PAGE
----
For more precise directions on Mooncake Gambling, just stick around. Your hospitable hosts will either teach you the ropes or hang you with them. But worry not. 'Tis a piece of cake! So much so that our boys have made a board game out of it, battling year round over hand-drawn cardboard cakes.

Possible Mooncake Game Combinations:
One red is Yixiu, and lands the smallest cookie.
Two fours, Ligu, gets you a larger cookie.
Higher combinations land larger mooncakes, until eventually you get the grandprize, or Zhuangyuan - which is four fours or above.
But beware! If you throw Zhuangyuan, don't eat the cake yet. If someone throws a higher one later, they can take it away from you.
Which just goes to show you can't always have your cake and eat it too.

Winter Festival (Dongzhi) falls on the shortest day of the year, the Winter solstice, and according to custom is the best day for buying, selling, and signing contracts. On this day, eating a plate of Winter Festival dumplings will supposedly add a year to your life.

Sending off the Gods Day
is the 24th day of the 12th Luny month. On this day, the gods down here on earth report to the heavenly emperor on who's been naughty and who's been nice. To get on their good side, people offer them sacrifices, and burn spirit money, and give out New Year cakes to friends and family. This is also the only day they dare to clean house.

According to ancient custom, every single object in a house has a god living in it, so people who still follow old customs (especially in Taiwan) are very careful about how they clean house, lest they jostle and anger the deities resident in the couch or teapot or porta-potty. But on Sending off the Gods Day, the gods have all left to make their reports to the Emperor upstairs.

This is also a good day to marry. Fortune tellers aren't needed to determine if it's a propitious day because the trouble-making deities have all skipped town.

On Weddings & Funerals....Weddings have been a festive occasion in China ever since they were instituted about 3,019 years ago by Fuxi, whose sister complained to him about the promiscuous way that people were living together. Fuxi acted on her advice, drew up marriage regulations, instituted match-making, and the redoubtable Hans have been henpecked ever since. Early on it was ruled that people with the same surname could not marry, but given that 1.3 billion Chinese share only 400 surnames, it's fortunate that this rule was abolished, lest some bride be force to marry the wang husband.

Traditionally, Chinese had 8 considerations in selecting a mate: 1) different surname, 2) not related, 3) rich), 4) social position, 5) behavior, 6) health, 7) appearance, 8) lucky or unlucky.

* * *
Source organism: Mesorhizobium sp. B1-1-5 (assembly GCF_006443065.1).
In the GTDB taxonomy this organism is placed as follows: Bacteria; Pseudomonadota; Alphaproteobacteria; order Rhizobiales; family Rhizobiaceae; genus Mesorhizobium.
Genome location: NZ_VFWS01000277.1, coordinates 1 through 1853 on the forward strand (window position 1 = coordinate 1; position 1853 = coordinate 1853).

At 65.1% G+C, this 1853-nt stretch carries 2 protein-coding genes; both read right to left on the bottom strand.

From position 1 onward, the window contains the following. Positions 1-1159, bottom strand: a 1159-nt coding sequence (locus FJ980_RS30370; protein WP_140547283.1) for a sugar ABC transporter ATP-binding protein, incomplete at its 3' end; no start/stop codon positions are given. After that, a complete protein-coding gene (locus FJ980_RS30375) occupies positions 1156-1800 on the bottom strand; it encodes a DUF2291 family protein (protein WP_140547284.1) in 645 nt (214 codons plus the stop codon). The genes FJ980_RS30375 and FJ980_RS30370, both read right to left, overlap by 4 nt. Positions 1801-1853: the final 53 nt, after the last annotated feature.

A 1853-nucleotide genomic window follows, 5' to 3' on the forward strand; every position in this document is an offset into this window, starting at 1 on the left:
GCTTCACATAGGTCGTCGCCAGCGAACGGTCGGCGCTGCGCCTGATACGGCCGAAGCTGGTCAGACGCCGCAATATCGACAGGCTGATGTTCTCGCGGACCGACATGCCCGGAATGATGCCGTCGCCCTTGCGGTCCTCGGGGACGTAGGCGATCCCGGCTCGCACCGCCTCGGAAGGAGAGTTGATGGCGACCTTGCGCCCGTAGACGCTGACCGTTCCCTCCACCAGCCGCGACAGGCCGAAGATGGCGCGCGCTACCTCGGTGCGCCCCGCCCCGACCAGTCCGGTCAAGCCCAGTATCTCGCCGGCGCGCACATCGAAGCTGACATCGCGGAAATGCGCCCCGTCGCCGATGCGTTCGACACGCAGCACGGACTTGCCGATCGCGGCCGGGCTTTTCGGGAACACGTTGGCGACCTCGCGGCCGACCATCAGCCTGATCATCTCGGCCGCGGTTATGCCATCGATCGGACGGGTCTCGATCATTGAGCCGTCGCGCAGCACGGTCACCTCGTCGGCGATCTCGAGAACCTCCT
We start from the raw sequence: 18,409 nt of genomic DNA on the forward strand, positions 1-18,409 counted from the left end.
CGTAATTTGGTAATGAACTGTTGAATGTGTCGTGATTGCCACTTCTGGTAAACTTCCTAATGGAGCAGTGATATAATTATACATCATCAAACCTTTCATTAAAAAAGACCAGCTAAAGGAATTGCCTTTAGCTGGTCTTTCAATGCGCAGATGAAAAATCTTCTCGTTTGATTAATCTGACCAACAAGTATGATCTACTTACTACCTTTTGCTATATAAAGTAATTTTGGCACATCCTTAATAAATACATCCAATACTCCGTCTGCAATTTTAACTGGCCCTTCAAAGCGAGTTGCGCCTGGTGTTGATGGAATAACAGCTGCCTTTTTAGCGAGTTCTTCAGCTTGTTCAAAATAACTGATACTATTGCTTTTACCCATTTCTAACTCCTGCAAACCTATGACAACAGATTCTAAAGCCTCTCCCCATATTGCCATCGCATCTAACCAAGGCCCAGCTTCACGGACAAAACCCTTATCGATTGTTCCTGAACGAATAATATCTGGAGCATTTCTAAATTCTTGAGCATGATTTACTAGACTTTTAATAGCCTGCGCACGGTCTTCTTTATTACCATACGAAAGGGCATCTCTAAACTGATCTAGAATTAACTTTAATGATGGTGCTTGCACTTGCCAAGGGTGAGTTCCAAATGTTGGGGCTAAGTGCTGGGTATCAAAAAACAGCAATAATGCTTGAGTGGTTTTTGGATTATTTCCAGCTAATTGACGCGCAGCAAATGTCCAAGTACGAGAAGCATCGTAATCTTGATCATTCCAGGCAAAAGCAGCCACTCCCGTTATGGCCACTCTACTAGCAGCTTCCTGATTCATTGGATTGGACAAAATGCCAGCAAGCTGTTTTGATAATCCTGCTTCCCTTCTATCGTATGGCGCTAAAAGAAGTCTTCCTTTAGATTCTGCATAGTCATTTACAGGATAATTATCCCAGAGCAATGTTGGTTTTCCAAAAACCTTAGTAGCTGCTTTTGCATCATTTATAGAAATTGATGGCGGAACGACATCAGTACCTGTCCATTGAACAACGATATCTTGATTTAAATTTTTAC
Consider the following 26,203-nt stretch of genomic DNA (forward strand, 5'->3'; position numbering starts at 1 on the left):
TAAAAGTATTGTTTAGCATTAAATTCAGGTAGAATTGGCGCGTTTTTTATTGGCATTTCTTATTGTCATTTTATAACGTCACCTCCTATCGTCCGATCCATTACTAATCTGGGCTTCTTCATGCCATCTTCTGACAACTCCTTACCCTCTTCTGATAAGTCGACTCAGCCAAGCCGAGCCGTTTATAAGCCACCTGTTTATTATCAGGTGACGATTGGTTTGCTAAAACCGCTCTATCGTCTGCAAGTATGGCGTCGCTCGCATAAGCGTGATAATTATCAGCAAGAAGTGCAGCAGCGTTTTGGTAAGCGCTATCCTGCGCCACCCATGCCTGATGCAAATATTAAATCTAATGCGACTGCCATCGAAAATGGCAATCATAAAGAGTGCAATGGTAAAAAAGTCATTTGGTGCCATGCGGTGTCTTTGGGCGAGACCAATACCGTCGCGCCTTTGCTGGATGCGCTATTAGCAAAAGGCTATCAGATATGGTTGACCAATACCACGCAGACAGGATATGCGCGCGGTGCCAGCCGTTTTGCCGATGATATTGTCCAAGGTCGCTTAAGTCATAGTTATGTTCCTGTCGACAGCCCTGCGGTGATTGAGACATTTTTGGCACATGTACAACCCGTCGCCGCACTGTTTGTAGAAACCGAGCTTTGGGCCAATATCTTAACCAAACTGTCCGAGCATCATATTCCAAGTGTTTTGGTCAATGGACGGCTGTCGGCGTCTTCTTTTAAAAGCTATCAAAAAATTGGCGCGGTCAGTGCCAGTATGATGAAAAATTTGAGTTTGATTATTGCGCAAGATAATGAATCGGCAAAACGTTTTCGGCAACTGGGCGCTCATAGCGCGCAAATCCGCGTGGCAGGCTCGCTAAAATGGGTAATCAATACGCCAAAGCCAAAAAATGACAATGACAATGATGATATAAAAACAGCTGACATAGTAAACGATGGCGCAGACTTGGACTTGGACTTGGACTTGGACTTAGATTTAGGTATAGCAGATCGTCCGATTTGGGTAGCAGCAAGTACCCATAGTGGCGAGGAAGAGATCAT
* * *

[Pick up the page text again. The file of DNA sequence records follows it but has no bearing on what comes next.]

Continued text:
Speaking for myself, I possess # 8, good luck: I'm lucky my wife didn't belabor the other seven.

Wedding dates are carefully chosen according to the Chinese horoscope, and presided over by seniors in both families. Traditionally, the day before the marriage, the bride's family sends the dowry to the groom's family and decorates the bridal chamber. Early on the wedding day, the bridegroom fetches the bride in a wedding car, and holds a banquet for guests that evening. After the feast, guests can go to the bridal chamber to joke with and tease the bride and groom.

On the third day, the bride and groom return to the bride's family, where a feast is held to celebrate their survival of the first 3 days.
But nowadays, many lovebirds forego the feasting and teasing and head straight for the honeymoon.

Wedding gifts should always be given well before the wedding day, never on or after it. But if your friend hands you a sack of sweets and says they've just been married, no gift is expected.

Wedding gifts used to be practical, like Double Happiness Brand thermoses, blankets, electric rice cookers, electric fans, deng deng. But to avoid getting five rice cookers and four fans and thirteen thermoses, many now prefer the increasingly ubiquitous cash-stuffed Hongbao.

Though "Hell Money" may be best for dearly departed newlyweds…

Till Death Do Us Marry Even with divorce rates sailing past 50%, Americans still staunchly vow, "Till death do us part." But not even death unties the knot for Chinese. In fact, some don't even marry until after they're dead.

In Chinese communities worldwide (though rarer in the mainland), spiritualists sometimes inform bereaved families that their dead child cannot rest until married to some other dearly departed soul. Both families then spend a small fortune to wed the dead, who attend by proxy (often in the form of engraved wooden 'spirit boards,' to which sacrifices are offered).